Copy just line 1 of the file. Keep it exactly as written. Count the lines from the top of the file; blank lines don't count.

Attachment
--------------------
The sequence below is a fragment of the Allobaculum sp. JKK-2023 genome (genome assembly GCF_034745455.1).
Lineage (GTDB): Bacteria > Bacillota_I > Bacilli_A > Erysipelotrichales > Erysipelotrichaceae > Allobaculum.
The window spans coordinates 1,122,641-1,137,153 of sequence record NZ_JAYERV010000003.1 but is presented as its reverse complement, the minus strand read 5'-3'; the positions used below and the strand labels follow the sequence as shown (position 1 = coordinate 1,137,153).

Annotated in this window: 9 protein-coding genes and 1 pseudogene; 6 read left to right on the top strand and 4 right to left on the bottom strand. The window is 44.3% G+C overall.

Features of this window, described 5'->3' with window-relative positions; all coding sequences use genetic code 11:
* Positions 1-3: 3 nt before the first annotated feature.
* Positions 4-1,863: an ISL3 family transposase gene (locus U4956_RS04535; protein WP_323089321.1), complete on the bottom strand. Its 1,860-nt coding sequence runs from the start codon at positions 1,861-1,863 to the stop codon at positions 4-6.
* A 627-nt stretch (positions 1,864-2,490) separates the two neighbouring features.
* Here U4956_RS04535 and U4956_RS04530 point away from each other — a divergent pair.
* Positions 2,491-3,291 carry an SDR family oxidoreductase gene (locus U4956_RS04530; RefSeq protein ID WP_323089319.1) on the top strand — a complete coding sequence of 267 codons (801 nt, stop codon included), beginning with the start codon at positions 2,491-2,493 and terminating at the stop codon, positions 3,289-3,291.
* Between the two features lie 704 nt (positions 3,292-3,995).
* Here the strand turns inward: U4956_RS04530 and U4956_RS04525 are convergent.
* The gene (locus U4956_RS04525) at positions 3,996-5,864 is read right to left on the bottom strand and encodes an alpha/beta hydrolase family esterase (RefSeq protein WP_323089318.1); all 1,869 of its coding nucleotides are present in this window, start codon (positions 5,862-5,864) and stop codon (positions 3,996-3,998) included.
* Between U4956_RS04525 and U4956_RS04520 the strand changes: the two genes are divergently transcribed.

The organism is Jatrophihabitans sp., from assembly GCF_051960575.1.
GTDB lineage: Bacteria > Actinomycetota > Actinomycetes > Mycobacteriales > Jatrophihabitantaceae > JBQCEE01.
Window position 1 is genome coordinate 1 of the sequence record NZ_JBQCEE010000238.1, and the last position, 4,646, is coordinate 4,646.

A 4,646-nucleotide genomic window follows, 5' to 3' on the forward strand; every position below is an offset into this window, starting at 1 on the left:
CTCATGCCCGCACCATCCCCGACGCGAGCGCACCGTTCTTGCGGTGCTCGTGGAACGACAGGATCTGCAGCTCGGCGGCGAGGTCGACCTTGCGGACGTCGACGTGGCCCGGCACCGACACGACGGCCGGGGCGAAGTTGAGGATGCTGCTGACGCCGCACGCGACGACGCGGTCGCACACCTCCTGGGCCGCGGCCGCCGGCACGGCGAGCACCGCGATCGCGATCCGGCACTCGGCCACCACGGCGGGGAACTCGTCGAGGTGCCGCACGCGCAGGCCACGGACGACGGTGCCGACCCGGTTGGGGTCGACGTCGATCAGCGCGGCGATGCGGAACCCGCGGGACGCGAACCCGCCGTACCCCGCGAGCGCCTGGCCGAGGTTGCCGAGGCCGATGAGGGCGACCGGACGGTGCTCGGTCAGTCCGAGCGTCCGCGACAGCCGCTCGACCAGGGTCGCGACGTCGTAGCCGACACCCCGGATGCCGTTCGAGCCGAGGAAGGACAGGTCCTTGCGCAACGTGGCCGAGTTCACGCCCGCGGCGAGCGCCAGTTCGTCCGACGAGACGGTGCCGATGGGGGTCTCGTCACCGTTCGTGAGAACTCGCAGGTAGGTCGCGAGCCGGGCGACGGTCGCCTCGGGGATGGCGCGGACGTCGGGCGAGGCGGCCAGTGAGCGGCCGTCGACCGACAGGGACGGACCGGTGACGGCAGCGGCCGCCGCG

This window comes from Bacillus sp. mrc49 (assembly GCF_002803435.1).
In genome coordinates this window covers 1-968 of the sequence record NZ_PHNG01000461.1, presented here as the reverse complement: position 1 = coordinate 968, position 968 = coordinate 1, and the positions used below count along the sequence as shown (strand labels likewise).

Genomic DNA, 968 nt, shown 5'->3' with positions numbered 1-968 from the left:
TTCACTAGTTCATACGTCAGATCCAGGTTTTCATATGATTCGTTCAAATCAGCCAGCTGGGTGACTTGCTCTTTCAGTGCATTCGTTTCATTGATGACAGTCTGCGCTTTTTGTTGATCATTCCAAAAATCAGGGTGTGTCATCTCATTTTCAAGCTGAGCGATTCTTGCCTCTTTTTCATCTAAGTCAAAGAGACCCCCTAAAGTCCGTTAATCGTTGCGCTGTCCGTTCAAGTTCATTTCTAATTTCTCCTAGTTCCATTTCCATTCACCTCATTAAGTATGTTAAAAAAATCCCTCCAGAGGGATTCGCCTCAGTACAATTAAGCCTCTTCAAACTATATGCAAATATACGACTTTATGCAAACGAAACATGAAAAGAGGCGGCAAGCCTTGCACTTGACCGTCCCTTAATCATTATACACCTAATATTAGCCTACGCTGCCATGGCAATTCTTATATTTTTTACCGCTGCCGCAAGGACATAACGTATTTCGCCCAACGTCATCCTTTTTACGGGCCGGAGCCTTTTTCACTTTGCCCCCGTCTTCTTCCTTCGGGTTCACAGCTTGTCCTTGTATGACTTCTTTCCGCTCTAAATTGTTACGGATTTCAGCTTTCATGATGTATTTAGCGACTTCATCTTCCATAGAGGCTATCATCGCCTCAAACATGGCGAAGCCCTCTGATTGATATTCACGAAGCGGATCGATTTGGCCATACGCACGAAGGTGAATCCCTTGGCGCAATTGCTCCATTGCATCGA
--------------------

The sequence below is a fragment of the Allobaculum sp. JKK-2023 genome (genome assembly GCF_034745455.1).